Gainful Employment and Higher Ed Funding: Investing in Programs That Work

It's time we look to them as the most obvious source of funding to support our public colleges and start investing our money into a system that we know works.
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It may be a legend, but the infamous thief Willie Sutton is widely credited with saying that he robbed banks because "that's where the money is." True or not, the idea has become Sutton's Law, used in medicine to diagnose by first considering the obvious. For-profit colleges know to go where the money is -- U.S. taxpayers' pockets -- squeezing billions out of the federal government, but providing sub par education. It's time we look to them as the most obvious source of funding to support our public colleges and start investing our money into a system that we know works.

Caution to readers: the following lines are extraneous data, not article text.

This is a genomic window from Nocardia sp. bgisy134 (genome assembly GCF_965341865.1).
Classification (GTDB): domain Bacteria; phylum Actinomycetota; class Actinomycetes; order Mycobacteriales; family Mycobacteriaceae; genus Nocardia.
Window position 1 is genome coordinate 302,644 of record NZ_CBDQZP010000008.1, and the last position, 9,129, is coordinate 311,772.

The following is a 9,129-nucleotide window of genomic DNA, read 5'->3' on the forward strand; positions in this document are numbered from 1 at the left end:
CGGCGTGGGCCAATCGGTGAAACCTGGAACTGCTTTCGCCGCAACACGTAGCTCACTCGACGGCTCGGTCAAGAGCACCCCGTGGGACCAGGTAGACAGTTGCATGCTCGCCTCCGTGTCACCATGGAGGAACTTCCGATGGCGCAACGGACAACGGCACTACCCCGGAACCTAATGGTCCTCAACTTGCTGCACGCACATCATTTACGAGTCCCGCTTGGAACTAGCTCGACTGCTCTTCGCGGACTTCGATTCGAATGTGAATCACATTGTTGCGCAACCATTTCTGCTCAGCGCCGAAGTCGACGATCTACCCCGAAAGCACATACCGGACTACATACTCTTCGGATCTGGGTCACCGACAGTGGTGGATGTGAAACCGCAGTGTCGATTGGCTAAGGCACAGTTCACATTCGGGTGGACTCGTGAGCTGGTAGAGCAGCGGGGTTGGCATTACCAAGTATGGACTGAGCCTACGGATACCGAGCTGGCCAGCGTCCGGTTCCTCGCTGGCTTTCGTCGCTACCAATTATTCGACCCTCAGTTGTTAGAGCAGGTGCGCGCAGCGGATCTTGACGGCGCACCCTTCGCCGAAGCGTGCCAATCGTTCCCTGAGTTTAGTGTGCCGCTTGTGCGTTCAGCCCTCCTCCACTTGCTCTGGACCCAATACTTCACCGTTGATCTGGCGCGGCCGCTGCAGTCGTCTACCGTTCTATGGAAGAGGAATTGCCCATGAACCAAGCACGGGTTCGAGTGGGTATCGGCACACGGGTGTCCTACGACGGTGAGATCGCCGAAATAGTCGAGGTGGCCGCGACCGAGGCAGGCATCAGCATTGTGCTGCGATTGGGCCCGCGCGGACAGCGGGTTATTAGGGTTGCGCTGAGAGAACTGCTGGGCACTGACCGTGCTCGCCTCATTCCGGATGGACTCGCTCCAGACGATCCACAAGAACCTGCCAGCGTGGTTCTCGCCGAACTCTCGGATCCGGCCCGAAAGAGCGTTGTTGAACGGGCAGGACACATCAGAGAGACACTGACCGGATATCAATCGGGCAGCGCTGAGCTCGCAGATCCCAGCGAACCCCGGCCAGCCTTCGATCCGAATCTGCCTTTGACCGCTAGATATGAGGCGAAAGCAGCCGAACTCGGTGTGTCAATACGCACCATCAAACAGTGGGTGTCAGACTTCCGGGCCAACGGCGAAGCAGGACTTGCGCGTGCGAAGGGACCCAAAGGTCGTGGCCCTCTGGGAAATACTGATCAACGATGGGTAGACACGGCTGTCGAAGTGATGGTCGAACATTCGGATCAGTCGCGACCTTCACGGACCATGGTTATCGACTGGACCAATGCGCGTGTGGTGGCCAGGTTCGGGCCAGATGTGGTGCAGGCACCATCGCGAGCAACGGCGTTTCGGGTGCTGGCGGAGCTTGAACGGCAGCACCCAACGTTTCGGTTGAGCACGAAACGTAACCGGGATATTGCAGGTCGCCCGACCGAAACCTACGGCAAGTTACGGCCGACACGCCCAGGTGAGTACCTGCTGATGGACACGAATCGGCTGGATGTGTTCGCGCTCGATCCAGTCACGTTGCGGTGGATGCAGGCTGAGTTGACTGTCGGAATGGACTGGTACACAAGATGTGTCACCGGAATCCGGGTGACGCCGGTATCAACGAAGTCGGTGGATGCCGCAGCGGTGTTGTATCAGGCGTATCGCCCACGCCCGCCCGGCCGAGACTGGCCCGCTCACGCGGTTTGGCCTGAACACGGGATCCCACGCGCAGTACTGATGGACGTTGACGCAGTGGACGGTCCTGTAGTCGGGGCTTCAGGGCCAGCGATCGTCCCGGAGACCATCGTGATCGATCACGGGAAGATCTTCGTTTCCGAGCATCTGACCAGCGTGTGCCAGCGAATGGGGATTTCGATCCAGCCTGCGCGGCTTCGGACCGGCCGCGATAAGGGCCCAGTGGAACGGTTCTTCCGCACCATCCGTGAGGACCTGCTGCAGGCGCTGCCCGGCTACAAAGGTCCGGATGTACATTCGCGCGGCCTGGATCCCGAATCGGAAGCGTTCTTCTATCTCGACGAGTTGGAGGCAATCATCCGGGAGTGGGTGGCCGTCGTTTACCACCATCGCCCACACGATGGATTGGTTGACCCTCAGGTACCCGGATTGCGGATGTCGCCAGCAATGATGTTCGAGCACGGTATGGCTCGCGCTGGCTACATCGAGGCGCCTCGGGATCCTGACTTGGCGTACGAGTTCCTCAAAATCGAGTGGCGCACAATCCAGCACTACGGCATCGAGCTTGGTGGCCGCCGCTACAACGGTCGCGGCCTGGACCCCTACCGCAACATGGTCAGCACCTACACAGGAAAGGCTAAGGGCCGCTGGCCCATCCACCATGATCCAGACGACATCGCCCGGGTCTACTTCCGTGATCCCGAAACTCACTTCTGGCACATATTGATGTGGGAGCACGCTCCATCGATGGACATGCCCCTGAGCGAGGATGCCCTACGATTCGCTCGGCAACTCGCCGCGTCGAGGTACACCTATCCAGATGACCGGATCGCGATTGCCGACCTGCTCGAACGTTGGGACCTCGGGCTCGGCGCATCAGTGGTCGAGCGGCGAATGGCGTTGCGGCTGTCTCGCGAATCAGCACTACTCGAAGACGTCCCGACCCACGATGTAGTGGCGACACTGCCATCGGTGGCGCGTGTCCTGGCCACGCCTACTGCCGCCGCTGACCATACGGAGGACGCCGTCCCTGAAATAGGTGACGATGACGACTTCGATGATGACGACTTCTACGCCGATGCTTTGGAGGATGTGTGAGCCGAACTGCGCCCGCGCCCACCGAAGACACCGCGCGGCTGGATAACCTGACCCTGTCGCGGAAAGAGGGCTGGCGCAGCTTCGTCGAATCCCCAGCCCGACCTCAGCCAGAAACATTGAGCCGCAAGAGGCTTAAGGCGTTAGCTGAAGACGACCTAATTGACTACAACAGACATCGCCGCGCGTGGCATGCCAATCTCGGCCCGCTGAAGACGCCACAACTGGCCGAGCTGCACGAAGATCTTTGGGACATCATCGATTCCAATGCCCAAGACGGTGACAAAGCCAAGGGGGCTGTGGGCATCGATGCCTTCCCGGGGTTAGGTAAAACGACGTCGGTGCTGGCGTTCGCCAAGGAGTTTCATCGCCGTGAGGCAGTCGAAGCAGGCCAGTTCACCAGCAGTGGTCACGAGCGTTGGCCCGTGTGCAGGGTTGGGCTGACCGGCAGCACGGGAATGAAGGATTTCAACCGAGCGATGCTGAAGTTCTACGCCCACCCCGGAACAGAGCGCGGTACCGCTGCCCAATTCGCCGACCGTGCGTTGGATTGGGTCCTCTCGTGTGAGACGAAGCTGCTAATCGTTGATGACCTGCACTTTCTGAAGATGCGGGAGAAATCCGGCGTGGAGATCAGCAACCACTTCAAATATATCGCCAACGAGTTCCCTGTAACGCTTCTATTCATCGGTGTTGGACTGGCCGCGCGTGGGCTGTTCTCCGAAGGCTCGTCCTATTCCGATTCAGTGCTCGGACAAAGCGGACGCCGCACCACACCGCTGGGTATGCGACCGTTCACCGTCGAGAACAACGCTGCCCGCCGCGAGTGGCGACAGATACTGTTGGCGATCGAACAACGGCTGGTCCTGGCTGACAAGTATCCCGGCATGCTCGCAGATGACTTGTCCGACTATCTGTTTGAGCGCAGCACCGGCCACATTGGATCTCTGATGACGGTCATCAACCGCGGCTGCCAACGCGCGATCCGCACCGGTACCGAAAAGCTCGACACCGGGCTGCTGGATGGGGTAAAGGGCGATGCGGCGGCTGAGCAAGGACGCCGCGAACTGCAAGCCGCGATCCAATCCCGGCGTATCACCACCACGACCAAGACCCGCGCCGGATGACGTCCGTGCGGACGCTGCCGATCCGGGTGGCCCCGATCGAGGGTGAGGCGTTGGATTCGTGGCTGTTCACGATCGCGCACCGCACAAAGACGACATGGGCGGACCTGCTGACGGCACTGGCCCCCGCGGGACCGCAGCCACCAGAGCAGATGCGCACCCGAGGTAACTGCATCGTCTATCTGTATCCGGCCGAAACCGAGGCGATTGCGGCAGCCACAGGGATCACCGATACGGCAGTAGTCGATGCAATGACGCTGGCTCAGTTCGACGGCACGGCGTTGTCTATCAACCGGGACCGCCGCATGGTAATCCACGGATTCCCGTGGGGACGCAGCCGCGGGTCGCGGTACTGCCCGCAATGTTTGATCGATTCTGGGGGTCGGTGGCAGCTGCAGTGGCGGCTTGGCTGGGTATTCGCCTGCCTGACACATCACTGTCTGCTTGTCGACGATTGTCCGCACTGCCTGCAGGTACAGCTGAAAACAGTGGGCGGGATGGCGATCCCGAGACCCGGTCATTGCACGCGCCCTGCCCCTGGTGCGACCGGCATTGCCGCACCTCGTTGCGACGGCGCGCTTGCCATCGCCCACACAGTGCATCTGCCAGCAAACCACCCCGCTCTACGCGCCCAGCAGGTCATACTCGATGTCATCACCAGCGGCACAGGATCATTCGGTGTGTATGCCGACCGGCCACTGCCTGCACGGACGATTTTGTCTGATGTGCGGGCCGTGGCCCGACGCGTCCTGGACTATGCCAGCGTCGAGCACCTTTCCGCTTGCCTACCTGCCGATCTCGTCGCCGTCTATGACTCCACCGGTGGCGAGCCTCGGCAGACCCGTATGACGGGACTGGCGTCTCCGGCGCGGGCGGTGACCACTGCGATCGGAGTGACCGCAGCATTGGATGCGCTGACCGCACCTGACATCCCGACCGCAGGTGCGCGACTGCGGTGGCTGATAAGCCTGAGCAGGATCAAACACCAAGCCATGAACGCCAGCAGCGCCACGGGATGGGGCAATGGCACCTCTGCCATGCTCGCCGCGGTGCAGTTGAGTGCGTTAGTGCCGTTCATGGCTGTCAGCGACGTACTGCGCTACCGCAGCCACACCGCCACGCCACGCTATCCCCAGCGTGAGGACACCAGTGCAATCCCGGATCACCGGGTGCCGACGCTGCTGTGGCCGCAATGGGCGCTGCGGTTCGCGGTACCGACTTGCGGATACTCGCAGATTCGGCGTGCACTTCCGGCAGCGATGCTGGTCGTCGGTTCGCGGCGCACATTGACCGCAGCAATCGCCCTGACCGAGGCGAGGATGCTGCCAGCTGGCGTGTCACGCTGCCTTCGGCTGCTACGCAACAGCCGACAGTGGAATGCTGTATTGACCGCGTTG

In 2010, Tom Harkin, now retiring Chairman of the Senate Education Committee, released a report uncovering the startling rate of students leaving for-profit colleges with high levels of debt and no diploma. "The farther we take this investigation, the clearer it becomes that many for-profit colleges view students as no more than cogs in the profit-making machine, with little concern for their education or success," he said.

The Obama Administration has been working to limit the most ineffective programs that receive government funding. On October 30, the U.S. Department of Education released its final "gainful employment" regulation. This regulation requires that workforce-training programs, across higher education, prepare students for graduation and well-paying jobs. If not, the least performing institutions would lose their access to federal aid grants and loans. The important measure for program success is that graduates must have annual loan payments less than 8 percent of total earnings or less than 20 percent of discretionary earnings. Transparency about program performance is another critical part of the rule.